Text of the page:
B.C. Liberal leader Andrew Wilkinson, a former doctor, doffs his facemask in the medical fashion before a campaign announcement in Vancouver, Sept. 26. (Darryl Dyck/The Canadian Press)

B.C. VOTES 2020: Echoes of HST in B.C. debate over sales tax

Cannabis, tobacco, luxury cars still taxed in B.C. Liberal plan

When former prime minister Stephen Harper campaigned in 2005 to cut the federal Goods and Services Tax from seven per cent to five, it was popular with voters but not with most economists.

In 2009, former B.C. premier Gordon Campbell emphasized the benefits of shifting from income to sales taxes with an effort to join Canada’s harmonized sales tax (HST). It extended sales tax to more services, while relieving the layers of sales tax from business investment. That backfired with a successful petition against the HST that forced B.C. to restore the seven-per-cent provincial sales tax (PST) and repay a $1.6 billion federal transition fund, pushing B.C. into deficit for 2012.

Now B.C. Liberal leader Andrew Wilkinson is taking the Harper approach, but only temporarily to provide at least a two-year boost to consumer spending as the economy struggles through the COVID-19 pandemic. Wilkinson has proposed cutting the current provincial sales tax to zero for a year after the Oct. 24 election, and then bringing it back at only three per cent for the following year.

“Eliminating PST puts more money in people’s pockets, stimulates growth for struggling small business, and helps British Columbians who are struggling to get by,” Wilkinson said Sept. 28.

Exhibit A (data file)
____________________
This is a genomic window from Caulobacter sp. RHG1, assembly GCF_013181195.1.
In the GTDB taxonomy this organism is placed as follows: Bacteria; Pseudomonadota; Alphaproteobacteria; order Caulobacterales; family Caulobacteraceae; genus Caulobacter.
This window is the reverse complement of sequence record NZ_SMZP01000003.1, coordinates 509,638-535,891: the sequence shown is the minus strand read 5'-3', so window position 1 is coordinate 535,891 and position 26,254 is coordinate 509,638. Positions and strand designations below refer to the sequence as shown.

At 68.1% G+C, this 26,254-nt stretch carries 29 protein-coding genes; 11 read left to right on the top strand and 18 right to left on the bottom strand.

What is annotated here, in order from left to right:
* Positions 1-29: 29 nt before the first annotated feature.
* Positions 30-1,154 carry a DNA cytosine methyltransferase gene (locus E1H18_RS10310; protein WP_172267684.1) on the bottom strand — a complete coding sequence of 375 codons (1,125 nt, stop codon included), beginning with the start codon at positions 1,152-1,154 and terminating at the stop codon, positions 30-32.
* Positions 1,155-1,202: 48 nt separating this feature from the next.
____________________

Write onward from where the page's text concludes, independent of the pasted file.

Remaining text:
The party estimates the province would miss out on $6.88 billion in PST revenue in year one, and another $3.93 billion when the tax resumes at the three-per-cent rate. That would take the province’s deficit closer to $20 billion, with no end in sight to the pandemic’s economic slump and extra health spending demands.

RELATED: NDP’S ‘Neflix tax’ a surprise move for 2020 budget

RELATED: B.C. to add sales tax for sweetened soda drinks

The NDP government has done its own PST changes in its three years of minority government. It raised the PST to 20 per cent on vaping products last year, and in 2018 it hiked PST on high-end vehicles, from 10 per cent to 15 per cent on new or used vehicles costing $125,000 to $149,999. For vehicles costing $150,000 and up, the PST went to 20 per cent.

The B.C. Liberals say their temporary PST cuts would not apply to tobacco, vaping products or high-end vehicles. Cannabis would also continue to be subject to seven-per-cent PST, in addition to the province’s 15 per cent wholesale markup and federal GST on top of all that.

The party has not said whether its PST holiday would extend to gasoline and other fuels, already subject to federal and provincial fuel tax, carbon tax and federal and provincial sales taxes.

Before the sudden election call, former finance minister Carole James put off planned tax changes, including the end of a PST exemption for sweetened carbonated beverages. That is now to take effect April 2021, along with new PST registration and collection requirements for e-commerce businesses located outside B.C.


@tomfletcherbc
tfletcher@blackpress.ca

Like us on Facebook and follow us on Twitter.

BC politicsBC Votes 2020

Get local stories you won't find anywhere else right to your inbox.
Sign up here

Just Posted

Online reservation service, First Table, allows Victoria diners to have dinner at half-price if they’re willing to be flexible about when they go. (Black Press Media file photo)